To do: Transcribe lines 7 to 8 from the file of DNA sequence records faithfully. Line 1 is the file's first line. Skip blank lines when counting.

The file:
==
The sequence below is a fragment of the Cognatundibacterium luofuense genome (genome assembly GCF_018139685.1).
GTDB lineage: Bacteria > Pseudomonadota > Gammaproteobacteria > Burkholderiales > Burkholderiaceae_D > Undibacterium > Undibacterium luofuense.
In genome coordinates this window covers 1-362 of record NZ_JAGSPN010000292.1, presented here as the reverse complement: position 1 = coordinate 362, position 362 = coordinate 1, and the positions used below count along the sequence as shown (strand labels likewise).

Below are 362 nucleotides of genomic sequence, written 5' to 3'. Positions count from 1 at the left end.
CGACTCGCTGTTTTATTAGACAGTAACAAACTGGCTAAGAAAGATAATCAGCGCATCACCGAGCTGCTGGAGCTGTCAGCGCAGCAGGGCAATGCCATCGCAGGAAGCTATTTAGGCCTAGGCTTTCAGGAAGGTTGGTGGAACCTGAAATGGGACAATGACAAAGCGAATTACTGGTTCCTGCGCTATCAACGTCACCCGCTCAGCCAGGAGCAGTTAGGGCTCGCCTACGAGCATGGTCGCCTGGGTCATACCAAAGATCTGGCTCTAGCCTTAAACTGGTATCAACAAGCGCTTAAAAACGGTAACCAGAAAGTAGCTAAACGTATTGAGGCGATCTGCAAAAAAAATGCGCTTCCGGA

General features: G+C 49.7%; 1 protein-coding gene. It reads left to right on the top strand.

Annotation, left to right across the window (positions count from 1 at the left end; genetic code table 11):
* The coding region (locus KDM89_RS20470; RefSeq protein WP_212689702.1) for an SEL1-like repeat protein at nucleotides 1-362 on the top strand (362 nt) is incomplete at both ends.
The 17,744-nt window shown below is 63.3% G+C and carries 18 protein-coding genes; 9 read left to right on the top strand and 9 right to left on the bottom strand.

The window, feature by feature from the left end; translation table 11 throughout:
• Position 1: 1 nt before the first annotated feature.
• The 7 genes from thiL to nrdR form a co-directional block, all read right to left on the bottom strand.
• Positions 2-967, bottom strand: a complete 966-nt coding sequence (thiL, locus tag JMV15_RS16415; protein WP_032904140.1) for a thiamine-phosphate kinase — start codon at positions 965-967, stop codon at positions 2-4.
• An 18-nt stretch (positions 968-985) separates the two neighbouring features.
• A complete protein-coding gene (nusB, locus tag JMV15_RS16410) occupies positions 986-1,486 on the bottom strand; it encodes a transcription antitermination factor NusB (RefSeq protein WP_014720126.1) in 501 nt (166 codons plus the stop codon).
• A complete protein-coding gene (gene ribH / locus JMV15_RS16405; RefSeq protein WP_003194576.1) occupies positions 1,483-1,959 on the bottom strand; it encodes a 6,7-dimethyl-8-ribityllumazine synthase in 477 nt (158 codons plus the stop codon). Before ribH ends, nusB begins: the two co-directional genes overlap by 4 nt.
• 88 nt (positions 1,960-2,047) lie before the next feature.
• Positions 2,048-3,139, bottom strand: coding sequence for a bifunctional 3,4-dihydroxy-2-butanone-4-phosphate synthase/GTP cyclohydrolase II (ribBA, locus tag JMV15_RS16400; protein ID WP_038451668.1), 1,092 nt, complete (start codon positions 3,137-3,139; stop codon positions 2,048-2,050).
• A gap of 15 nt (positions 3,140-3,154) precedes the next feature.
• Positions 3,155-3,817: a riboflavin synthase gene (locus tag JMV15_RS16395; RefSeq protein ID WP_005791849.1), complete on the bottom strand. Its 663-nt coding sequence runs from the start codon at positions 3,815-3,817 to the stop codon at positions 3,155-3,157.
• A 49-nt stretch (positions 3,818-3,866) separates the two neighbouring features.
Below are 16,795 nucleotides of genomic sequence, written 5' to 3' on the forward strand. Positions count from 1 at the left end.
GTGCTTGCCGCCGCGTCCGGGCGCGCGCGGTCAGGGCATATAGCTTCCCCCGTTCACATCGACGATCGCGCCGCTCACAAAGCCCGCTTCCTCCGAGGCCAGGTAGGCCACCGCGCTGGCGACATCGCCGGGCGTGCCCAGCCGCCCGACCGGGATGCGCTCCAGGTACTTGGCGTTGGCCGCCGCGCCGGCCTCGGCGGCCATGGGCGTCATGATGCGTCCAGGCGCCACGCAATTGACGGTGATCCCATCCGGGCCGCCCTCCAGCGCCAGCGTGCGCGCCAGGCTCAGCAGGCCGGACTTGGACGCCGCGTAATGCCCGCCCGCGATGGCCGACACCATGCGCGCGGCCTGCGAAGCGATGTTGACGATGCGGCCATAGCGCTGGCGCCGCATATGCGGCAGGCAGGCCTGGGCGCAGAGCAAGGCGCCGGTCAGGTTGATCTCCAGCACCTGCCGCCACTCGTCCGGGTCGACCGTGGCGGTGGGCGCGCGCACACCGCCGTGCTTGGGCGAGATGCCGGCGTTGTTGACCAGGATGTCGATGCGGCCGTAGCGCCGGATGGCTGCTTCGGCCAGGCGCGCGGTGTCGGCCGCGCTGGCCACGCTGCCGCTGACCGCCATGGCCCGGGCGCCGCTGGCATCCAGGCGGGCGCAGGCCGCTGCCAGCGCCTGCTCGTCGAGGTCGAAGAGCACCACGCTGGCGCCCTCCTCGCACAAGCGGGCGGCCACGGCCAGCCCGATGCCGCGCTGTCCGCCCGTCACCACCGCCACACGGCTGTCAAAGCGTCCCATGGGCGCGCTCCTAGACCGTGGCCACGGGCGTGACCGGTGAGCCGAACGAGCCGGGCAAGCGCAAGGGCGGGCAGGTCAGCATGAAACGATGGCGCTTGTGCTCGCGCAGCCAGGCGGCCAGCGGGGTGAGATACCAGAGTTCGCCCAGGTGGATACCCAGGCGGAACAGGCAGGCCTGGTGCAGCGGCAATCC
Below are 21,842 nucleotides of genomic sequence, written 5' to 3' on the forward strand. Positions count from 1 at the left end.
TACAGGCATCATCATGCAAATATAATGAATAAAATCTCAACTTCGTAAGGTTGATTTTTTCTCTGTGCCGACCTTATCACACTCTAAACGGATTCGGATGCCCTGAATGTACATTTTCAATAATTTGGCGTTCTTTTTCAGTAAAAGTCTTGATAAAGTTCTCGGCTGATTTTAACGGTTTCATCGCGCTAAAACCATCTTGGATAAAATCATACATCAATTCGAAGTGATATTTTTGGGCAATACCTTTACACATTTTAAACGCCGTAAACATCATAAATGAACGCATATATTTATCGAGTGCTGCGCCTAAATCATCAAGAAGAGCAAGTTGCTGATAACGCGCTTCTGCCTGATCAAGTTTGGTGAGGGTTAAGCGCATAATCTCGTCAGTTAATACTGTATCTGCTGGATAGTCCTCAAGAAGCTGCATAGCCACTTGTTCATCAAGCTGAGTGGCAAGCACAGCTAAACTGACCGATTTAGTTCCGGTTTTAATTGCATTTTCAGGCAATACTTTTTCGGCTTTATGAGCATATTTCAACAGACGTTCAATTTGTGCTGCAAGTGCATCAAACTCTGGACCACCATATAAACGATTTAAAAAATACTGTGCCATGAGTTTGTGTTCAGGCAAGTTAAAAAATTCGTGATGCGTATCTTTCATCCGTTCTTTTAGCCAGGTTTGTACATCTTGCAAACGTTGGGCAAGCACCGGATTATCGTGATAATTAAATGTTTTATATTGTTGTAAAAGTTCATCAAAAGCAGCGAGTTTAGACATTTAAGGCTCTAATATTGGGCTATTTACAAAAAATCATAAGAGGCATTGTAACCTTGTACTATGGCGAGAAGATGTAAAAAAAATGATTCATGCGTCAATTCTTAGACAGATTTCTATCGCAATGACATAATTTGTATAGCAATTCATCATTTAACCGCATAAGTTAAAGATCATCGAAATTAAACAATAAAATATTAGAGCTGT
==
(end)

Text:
Annotation, left to right across the window (positions count from 1 at the left end; genetic code table 11):
* The coding region (locus KDM89_RS20470; RefSeq protein WP_212689702.1) for an SEL1-like repeat protein at nucleotides 1-362 on the top strand (362 nt) is incomplete at both ends.